Acid Mine Drainage: Effect of acid mine drainage on water and soil resources within the Bogoso/Prestea Mine Resource. (Bogoso Concessional Area)
Heavy metals contamination (As, Fe, Cu, Zn, Mn and Cd) and other physico-chemical changes (pH, temperature, EC, DO, alkalinity, S042-, free CN) in underground and surface water, and carbonate carbon and sulphate sulfur in soil samples due to the effect of acid mine drainage (AMD) were assessed around Golden Star Resource Mine (Bogoso concession). Underground and surface water samples were collected from seven different sites and soil samples from three different sites within Golden Star Resources Mine (Bogoso concession) between November, 2006 and April, 2007. Atomic Absorption Spectrometry (AAS) was used to determine the heavy metal concentrations whilst the physico-chemical parameters were determined using standard methods. Average total levels of arsenic, iron, copper, zinc, manganese and cadmium were 0.0313, 3.7675, 0.0518, 0.0382, 0.8102 and 0.008 (mg/l) and average dissolved levels were 0.0104, 0.6737, 0.0356, 0.0256, 0.6998 and < 0.005 (mg/l) in surface water respectively. In underground water, average total levels of arsenic, iron, copper, zinc, manganese and cadmium were 0.0058, 5.8220, 0.1676, 0.0339, 0.2521 and 0.0065 (mg/l) whilst average dissolved levels were 0.0050, 4.3496, 0.1219, 0.0215, 0.2239 and 0.006 (mg/l) respectively. Iron and manganese levels in surface and underground waters exceeded Ghana Environmental Protection Agency standards for mining effluent. Differences in pH, temperature, E.C, alkalinity, S042-, iron, Cu, Zn and Mn levels in the seven water samples were statistically significant (p ≤ 0.05). Surface water samples recorded values of EC and S042- ions higher than in underground water samples which exceeded acceptable limits. Carbon and sulfur in soil samples varied from 0.1922 to 1.8247 % and 0.0237 to 1.5830 % respectively. The results of the study showed high impact of AMD on water quality in Bogoso mining area. This effect could be attributed to the release of metals as a result of oxidation of metal-bearing sulphides in the mine dumps and pits at the selected sampling sites. The study showed that addition of lime as a treatment option has not been effective. Hence new conventional methods should be considered in the treatment of acidic water (AMD) in the mining area.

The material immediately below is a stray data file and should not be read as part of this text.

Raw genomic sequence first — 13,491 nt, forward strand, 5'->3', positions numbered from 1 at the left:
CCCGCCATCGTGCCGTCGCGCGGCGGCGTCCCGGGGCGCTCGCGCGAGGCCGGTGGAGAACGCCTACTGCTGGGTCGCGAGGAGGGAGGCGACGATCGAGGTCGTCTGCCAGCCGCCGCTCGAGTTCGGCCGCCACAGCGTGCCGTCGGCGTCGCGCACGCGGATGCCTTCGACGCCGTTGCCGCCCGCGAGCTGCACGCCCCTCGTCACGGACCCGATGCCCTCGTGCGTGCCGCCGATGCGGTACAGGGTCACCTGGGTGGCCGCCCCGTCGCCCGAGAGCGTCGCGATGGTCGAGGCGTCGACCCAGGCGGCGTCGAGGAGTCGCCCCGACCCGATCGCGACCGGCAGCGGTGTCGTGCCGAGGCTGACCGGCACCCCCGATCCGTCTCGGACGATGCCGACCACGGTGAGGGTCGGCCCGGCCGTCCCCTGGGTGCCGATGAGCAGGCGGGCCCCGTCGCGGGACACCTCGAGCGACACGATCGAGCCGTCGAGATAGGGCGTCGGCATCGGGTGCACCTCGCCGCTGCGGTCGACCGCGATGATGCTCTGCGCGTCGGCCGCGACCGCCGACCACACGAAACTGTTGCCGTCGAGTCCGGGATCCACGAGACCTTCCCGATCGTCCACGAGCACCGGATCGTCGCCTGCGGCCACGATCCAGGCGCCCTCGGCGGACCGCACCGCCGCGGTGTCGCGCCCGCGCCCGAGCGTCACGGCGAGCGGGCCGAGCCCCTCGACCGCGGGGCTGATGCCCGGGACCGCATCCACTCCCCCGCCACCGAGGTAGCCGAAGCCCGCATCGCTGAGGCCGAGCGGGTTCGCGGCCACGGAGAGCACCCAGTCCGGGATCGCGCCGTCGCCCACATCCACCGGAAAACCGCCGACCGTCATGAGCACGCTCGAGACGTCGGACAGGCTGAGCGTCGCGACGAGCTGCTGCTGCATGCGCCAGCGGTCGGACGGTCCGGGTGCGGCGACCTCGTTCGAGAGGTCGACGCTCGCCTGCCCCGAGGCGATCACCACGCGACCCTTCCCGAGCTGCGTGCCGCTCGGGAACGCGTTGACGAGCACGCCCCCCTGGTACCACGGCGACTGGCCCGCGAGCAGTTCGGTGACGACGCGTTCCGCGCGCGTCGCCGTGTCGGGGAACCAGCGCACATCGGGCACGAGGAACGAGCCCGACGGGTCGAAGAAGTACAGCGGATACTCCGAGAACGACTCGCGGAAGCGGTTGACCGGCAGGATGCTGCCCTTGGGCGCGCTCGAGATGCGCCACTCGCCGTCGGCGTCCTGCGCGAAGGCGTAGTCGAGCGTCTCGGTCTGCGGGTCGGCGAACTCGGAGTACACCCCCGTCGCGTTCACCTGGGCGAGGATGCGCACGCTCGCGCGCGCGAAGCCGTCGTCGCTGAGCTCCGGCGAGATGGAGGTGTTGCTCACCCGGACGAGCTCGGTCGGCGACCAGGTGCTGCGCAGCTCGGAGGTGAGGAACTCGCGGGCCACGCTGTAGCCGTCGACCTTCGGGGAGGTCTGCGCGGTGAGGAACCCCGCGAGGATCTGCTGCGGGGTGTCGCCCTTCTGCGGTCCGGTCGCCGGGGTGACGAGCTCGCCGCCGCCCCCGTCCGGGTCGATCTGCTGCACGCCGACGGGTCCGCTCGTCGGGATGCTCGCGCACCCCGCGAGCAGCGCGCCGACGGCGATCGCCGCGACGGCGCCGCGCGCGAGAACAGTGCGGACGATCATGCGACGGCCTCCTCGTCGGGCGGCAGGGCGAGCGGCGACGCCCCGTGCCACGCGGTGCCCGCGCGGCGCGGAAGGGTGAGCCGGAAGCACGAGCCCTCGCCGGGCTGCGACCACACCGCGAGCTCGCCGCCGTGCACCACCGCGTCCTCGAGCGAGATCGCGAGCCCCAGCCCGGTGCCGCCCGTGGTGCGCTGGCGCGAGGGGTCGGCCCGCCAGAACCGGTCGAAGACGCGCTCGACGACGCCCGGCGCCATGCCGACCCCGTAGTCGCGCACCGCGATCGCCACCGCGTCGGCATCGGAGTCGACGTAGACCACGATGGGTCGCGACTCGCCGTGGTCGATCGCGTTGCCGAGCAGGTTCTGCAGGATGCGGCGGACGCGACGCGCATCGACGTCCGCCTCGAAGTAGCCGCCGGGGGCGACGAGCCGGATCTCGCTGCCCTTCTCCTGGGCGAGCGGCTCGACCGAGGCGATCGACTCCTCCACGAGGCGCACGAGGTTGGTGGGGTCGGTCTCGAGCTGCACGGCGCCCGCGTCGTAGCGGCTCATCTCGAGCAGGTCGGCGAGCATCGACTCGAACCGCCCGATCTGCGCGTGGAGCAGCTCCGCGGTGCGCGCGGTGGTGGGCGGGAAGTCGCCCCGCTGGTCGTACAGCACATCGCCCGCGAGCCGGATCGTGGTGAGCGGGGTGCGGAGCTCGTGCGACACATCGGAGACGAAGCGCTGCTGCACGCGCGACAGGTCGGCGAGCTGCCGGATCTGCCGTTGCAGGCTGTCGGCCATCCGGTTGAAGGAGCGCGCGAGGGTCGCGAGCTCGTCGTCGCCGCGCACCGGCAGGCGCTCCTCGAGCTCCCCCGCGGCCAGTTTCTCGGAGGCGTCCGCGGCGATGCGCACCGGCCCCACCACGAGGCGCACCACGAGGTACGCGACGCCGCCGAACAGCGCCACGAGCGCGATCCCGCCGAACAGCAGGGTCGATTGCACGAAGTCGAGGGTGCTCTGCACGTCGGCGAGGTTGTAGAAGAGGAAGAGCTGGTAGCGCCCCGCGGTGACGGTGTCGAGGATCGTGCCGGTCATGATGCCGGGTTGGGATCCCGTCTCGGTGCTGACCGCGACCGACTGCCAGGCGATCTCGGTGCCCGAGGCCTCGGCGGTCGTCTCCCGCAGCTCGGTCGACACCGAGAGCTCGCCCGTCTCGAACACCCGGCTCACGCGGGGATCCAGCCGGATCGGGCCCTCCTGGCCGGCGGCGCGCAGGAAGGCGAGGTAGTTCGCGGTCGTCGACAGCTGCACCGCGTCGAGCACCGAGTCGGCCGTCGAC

A thesis submitted to the Department of Applied & Theoritical Biology, Faculty of Bioscience, College of Science, Kwame Nkrumah University of Science & Technology, Kumasi in partial fulfilment of the requirements for the degree of Master of Science. (Environmental science)